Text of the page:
This book matters to me. Here I've found phrases, images and ideas that bludgeon like a hammer or caress like a feather. Here I recognize a God I know...moreThis book matters to me. Here I've found phrases, images and ideas that bludgeon like a hammer or caress like a feather. Here I recognize a God I know. The God of recovering drug addicts and booze hounds, the God you turn to when it's three am and you're convulsing and shivering on the bathroom floor, the God I turned to when I was a young man and I had shipwrecked against the shoals of my own fucked up self. Wright writes about a Catholic God, about 5am masses, signs of the cross, and the fearful, stumbling roadblock and freedom of the path of Christ but he does it with a Zen-like lucidity and minimalism that is utterly like anything else I've read in traditional religious literature.
Wright get the absurdity of religion, of hoping against hope that there is some power out there, up there, somewhere, who gives a rat's ass about our existence. He gets the bigger impossibility too: the fact that we exist at all. The wonderful mystical `itness' of our paltry, gorgeous beyond reckoning lives. He writes beautifully about beautiful things. He writes about lives that have been wrecked and mosiaced back to some semblance of order and meaning through something that some people call grace, something so small and minute, that it remains impossible to prove except, maybe, through poetry.
I don't even know any longer if I worship the God that Wright does, but reading these poems brought tears to my eyes, shudders of recognition and what I once would've marked as a `presence' of 'the other'. And while I might have grown too cynical to chase after the sacred with the abandon of Franz Wright, his poems have once again brought me to the place in my own life where I can recognize that such beautifully harebrained interior meanderings can still have a lasting value even in an age as soul-sick and ruthlessly materialistic as our own.
Zachary Lazar’s Sway is a damned fine novel. It takes on a lot of big themes, tackles most of them well and delivers the whole thing in a kaleidoscopi...more Zachary Lazar’s Sway is a damned fine novel. It takes on a lot of big themes, tackles most of them well and delivers the whole thing in a kaleidoscopic, time-shifting narrative voice that perfectly fits the frayed, fucked up edges of the more than slightly sociopathic scene that it covers(the drug saturated, cum-stained, rock n roll drenched 60’s).
The novel follows three strand of characters, Kenneth Anger, queer occultist and underground filmmaker; Bobby" Beausoleil budding rock star and actor, object of Anger’s lust and later henchman to that most fucked up of all 60’s characters, mad, bad Charlie Manson; and last but not least Her Satanic majesties themselves: The Rolling Stones.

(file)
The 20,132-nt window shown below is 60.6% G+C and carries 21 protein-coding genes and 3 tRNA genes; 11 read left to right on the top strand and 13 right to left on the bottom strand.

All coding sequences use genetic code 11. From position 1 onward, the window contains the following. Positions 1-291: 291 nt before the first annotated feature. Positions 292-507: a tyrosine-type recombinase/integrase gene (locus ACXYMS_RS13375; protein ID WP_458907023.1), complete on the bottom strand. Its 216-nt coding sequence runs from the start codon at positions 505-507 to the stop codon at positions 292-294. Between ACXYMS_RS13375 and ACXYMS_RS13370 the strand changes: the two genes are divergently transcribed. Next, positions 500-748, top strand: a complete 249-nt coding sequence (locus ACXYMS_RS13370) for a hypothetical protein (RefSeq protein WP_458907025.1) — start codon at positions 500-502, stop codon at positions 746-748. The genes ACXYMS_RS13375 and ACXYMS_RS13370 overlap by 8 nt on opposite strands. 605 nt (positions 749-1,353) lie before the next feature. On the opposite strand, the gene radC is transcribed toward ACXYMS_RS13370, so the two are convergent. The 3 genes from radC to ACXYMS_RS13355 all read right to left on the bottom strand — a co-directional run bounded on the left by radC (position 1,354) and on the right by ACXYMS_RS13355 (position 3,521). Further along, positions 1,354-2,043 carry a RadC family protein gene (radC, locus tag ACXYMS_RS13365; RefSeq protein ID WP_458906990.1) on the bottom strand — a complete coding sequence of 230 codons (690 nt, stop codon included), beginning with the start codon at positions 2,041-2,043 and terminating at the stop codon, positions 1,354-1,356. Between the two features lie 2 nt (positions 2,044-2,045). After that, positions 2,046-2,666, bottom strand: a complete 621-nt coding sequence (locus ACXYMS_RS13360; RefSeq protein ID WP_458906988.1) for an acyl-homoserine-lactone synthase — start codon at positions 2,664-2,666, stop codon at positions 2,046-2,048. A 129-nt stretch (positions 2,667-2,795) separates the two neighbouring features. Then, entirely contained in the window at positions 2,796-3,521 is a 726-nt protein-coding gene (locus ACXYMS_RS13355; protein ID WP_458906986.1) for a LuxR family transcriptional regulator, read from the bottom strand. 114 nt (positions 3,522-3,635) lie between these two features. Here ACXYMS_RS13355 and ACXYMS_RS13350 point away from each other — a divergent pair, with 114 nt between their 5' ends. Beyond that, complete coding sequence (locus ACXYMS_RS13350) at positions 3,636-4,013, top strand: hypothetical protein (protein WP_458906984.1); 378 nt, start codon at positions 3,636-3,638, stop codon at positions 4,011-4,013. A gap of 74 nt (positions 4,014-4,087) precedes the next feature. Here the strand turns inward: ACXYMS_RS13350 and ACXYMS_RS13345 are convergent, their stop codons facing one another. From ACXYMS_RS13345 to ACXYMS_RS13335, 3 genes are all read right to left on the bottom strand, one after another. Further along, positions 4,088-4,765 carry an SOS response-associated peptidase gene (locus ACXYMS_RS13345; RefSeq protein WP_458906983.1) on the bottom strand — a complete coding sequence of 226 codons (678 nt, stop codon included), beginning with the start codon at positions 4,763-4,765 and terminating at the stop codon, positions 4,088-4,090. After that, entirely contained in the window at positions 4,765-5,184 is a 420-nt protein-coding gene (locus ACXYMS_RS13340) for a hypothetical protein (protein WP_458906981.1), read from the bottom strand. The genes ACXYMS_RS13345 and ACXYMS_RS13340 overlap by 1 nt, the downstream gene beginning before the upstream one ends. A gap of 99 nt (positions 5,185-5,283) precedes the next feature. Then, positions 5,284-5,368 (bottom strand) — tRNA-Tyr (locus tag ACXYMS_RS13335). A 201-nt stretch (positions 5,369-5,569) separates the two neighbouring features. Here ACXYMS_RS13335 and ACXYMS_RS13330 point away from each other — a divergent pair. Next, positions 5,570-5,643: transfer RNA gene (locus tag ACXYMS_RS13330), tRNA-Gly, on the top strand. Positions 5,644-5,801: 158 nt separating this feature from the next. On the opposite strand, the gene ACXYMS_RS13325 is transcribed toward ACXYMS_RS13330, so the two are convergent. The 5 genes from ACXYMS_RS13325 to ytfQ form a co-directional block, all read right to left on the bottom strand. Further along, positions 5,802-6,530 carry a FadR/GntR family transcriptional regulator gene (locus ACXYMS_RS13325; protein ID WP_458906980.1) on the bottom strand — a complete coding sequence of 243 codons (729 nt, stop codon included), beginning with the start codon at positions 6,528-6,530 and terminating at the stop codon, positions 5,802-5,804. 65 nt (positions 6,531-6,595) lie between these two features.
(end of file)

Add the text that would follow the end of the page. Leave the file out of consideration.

Lazar gets many things exactly right. He knows how the difference between mere musicians and Icons like The Stones exists in an specific but undefined geography between intent dedication to craft until your fingers bleed, and a strange, nearly numinous, alchemy that takes place when something old becomes wholly new through something close to inspiration. In this case the songwriting craft of Jagger and Richards transforming old blues forms, and the lost blonde moppet Jones further moving them towards genius with his odd penchant for picking up any insrtrument, no matter how obscure and adding some baroque brush stroke to the strange limey blues his band-mates had created. In the chapters with Beausoleil you also see the journey of a talented musician who instead of rising into greatness, falls into utter depravity, murder and psychic enslavement to another failed musician, Manson. Anger’s journey interwines with both Beausoleil’s and the Stones and in his delving into the occult and in the Stones dip shit excursions there is well, you get a pale echo, a smaller version of Beausoleil’s wrestling and falling into evil. Anger might be some sort of mage but you are never sure if he is benvolent, wicked or just wholly full of shit.
I was aware of all of these characters before I read the book, but Lazar created a whole world here that was unique but real and added to my layer of understanding of Anger, The Stones and The Manson Family Murders. He is a good writer, with better than average style and he showed mucho cajones taking on as many themes and telling the story through the eyes of such well-known protaganists. Recommended for underground film buffs, homosexual occultists, true crime fans and Stones fans. Fuck, I betcha even the Glimmer Twins and Uncle Charlie would like it.